A midseason shift

Hope and Elton’s dynamic isn’t the only one that threatened to change in “Madman Across the Water” as the sudden departure of one character and the arrival of another suggests that the show is in for some major alterations as it heads into the second half of the season.

It’s hard to know how this will impact the show as it was just beginning to find its footing with its current line-up, so changing it up so soon could result in a number of Walking Dead issues that World Beyond really doesn’t need right now.

For example, Huck’s decision to leave and check out her sources will undoubtedly pave the way for a standalone episode focused solely on her and while she is the last of the main troupe of characters in need of some attention, a standalone may not be the best course of action considering the show is still figuring out what works for it (and what doesn’t). But, forgetting about what could happen, it also felt a little contrived and rushed considering she made the decision and just casually left all in a matter of seconds.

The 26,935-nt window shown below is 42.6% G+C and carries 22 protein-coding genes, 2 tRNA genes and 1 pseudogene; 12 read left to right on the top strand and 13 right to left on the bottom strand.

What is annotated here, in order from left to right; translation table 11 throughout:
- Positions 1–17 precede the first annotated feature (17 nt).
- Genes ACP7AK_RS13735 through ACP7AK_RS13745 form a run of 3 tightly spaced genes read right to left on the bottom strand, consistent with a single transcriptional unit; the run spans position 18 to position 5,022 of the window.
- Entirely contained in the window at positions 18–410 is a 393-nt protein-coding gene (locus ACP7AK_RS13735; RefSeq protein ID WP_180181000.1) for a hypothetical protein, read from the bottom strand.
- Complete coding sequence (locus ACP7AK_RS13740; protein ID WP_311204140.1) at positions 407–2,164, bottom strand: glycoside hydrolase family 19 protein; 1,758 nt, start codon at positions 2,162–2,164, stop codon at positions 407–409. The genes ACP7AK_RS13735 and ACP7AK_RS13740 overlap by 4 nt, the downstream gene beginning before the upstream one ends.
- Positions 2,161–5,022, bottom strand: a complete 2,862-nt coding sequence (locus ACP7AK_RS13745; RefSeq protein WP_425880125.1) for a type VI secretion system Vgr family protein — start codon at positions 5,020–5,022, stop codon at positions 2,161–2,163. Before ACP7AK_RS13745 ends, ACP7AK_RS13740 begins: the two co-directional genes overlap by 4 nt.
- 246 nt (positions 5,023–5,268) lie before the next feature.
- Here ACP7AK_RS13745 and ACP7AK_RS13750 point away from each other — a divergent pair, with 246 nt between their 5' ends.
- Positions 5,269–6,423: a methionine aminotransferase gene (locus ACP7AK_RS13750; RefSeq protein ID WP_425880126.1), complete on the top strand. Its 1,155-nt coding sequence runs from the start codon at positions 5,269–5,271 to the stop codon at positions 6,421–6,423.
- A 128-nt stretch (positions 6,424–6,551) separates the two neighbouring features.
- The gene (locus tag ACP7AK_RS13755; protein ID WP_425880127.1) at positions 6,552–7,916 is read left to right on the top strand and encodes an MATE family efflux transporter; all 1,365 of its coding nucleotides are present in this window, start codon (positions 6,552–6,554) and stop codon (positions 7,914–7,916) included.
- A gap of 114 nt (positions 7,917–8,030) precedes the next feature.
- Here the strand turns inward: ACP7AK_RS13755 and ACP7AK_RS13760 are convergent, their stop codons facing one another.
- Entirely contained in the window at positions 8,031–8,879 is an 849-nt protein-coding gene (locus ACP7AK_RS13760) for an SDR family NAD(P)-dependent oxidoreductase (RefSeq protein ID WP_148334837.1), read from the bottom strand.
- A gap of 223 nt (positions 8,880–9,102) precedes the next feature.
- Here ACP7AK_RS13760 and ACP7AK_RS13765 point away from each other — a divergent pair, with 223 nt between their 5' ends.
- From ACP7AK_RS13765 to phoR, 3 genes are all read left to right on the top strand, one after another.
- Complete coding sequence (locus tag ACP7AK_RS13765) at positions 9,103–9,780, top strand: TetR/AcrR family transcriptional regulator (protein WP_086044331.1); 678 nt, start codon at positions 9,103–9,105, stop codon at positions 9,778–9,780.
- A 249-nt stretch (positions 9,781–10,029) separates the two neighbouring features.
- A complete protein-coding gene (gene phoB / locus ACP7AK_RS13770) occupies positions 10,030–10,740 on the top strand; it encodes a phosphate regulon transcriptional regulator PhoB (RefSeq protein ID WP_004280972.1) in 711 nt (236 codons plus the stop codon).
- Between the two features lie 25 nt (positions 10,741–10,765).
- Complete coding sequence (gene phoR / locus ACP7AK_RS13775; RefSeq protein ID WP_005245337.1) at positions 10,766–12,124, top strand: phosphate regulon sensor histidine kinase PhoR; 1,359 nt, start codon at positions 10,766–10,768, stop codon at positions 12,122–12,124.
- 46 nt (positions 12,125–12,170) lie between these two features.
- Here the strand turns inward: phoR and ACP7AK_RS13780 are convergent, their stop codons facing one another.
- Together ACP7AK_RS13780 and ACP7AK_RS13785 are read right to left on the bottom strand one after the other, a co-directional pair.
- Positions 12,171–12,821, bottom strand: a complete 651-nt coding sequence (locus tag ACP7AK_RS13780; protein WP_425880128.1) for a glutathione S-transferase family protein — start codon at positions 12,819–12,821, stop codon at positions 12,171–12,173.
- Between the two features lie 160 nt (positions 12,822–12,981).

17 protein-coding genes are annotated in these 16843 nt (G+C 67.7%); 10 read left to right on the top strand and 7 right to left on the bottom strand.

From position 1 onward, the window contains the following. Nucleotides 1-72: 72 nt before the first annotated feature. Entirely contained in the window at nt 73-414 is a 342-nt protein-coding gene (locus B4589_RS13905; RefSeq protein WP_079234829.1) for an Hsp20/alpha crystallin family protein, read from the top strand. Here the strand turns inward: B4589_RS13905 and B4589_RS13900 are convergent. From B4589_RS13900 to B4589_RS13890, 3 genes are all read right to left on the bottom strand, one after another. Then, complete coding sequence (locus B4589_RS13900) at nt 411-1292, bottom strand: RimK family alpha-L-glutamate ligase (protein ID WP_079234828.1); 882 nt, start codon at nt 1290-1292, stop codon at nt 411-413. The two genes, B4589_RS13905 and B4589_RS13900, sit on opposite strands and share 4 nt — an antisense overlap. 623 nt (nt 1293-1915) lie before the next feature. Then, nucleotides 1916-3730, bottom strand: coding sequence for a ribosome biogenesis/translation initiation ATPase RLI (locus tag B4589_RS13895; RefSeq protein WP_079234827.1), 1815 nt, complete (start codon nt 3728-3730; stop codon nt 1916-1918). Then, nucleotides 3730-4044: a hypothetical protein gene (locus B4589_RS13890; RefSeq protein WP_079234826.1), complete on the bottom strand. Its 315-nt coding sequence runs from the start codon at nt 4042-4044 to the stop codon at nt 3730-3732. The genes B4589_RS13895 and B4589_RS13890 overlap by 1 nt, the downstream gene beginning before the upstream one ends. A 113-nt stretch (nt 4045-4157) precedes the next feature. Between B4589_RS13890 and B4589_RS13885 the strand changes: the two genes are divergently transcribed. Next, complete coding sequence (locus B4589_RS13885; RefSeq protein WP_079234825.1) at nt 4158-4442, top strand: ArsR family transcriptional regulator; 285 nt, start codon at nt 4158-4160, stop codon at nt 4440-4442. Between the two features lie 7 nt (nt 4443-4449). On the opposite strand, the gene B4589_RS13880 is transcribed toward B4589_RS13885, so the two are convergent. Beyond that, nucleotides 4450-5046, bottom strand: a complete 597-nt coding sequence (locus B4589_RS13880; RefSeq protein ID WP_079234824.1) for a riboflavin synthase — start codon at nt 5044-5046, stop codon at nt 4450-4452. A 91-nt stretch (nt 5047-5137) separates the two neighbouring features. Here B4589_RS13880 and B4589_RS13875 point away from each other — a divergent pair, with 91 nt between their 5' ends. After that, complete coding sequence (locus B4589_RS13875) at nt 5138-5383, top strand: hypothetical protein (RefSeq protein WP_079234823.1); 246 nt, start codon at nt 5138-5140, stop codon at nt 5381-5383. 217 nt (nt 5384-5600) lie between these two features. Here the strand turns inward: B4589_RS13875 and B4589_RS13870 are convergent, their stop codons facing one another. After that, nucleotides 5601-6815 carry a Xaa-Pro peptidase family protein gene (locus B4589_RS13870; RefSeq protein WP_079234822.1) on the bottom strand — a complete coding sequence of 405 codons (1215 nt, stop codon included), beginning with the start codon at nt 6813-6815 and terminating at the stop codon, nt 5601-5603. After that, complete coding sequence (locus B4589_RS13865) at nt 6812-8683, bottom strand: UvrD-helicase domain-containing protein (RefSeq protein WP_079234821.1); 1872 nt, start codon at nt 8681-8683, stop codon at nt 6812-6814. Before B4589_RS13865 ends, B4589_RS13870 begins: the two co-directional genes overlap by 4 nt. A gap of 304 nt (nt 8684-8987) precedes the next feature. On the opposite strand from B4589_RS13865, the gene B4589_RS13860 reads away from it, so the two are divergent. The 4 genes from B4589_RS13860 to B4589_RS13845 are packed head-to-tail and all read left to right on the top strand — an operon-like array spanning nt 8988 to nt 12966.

No doubt it will add a little spice to the group dynamic because they’re down one protector for now, but perhaps not as much as the arrival of the mysterious stranger in the episode’s closing moments will (played by Rise and Doom Patrol‘s Ted Sutherland).

We’re halfway through the season now and the decision to change the format so soon is a brave one that certainly poses some risk for the storytelling structure, but above all, it does promise to shake things up with the finale on the horizon, keeping us all on the edges of our seats just as we had finally gotten comfortable.

Beyond World Beyond